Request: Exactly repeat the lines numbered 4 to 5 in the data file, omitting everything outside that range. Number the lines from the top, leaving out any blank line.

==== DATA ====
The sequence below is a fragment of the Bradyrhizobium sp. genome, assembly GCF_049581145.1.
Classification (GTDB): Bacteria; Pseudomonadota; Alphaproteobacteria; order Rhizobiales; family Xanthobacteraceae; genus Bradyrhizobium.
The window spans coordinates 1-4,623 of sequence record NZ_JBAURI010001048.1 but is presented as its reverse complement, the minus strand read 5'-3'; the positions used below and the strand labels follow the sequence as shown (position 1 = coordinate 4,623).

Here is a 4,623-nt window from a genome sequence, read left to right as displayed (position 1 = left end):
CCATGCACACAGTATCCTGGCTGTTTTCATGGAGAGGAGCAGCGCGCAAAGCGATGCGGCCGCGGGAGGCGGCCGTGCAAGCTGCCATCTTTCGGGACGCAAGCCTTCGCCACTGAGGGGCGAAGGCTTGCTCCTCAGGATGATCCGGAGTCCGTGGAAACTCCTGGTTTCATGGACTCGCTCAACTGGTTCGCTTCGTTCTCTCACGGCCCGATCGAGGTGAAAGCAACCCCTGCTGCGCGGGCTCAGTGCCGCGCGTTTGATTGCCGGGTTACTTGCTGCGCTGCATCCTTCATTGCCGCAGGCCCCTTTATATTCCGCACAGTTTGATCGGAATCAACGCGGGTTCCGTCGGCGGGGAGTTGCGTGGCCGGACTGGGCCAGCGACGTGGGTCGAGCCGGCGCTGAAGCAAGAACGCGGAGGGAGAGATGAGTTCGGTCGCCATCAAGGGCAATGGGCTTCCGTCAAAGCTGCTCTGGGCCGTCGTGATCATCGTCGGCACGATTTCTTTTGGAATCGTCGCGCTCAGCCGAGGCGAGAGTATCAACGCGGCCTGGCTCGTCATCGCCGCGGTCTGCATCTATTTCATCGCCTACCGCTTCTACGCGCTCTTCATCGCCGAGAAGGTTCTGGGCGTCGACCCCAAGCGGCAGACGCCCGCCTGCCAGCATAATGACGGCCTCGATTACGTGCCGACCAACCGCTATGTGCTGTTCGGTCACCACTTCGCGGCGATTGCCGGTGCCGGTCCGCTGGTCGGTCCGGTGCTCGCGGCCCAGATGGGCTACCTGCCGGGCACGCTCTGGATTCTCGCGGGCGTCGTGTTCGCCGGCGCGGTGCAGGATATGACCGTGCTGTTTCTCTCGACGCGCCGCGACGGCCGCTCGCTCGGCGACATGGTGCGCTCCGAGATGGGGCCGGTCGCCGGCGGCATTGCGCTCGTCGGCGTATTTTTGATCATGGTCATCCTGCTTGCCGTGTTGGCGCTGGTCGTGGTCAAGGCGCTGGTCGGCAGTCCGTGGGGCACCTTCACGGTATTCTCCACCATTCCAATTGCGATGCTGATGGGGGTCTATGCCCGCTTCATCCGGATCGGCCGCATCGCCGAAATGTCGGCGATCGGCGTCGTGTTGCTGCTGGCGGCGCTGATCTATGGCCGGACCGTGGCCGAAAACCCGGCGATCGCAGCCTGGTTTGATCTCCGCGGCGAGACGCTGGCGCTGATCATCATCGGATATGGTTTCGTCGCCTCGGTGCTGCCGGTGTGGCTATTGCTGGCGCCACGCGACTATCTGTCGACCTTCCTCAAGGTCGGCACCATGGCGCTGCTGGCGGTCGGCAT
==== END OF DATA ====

Here is a 4,623-nt window from a genome sequence, read left to right as displayed (position 1 = left end):
CCATGCACACAGTATCCTGGCTGTTTTCATGGAGAGGAGCAGCGCGCAAAGCGATGCGGCCGCGGGAGGCGGCCGTGCAAGCTGCCATCTTTCGGGACGCAAGCCTTCGCCACTGAGGGGCGAAGGCTTGCTCCTCAGGATGATCCGGAGTCCGTGGAAACTCCTGGTTTCATGGACTCGCTCAACTGGTTCGCTTCGTTCTCTCACGGCCCGATCGAGGTGAAAGCAACCCCTGCTGCGCGGGCTCAGTGCCGCGCGTTTGATTGCCGGGTTACTTGCTGCGCTGCATCCTTCATTGCCGCAGGCCCCTTTATATTCCGCACAGTTTGATCGGAATCAACGCGGGTTCCGTCGGCGGGGAGTTGCGTGGCCGGACTGGGCCAGCGACGTGGGTCGAGCCGGCGCTGAAGCAAGAACGCGGAGGGAGAGATGAGTTCGGTCGCCATCAAGGGCAATGGGCTTCCGTCAAAGCTGCTCTGGGCCGTCGTGATCATCGTCGGCACGATTTCTTTTGGAATCGTCGCGCTCAGCCGAGGCGAGAGTATCAACGCGGCCTGGCTCGTCATCGCCGCGGTCTGCATCTATTTCATCGCCTACCGCTTCTACGCGCTCTTCATCGCCGAGAAGGTTCTGGGCGTCGACCCCAAGCGGCAGACGCCCGCCTGCCAGCATAATGACGGCCTCGATTACGTGCCGACCAACCGCTATGTGCTGTTCGGTCACCACTTCGCGGCGATTGCCGGTGCCGGTCCGCTGGTCGGTCCGGTGCTCGCGGCCCAGATGGGCTACCTGCCGGGCACGCTCTGGATTCTCGCGGGCGTCGTGTTCGCCGGCGCGGTGCAGGATATGACCGTGCTGTTTCTCTCGACGCGCCGCGACGGCCGCTCGCTCGGCGACATGGTGCGCTCCGAGATGGGGCCGGTCGCCGGCGGCATTGCGCTCGTCGGCGTATTTTTGATCATGGTCATCCTGCTTGCCGTGTTGGCGCTGGTCGTGGTCAAGGCGCTGGTCGGCAGTCCGTGGGGCACCTTCACGGTATTCTCCACCATTCCAATTGCGATGCTGATGGGGGTCTATGCCCGCTTCATCCGGATCGGCCGCATCGCCGAAATGTCGGCGATCGGCGTCGTGTTGCTGCTGGCGGCGCTGATCTATGGCCGGACCGTGGCCGAAAACCCGGCGATCGCAGCCTGGTTTGATCTCCGCGGCGAGACGCTGGCGCTGATCATCATCGGATATGGTTTCGTCGCCTCGGTGCTGCCGGTGTGGCTATTGCTGGCGCCACGCGACTATCTGTCGACCTTCCTCAAGGTCGGCACCATGGCGCTGCTGGCGGTCGGCAT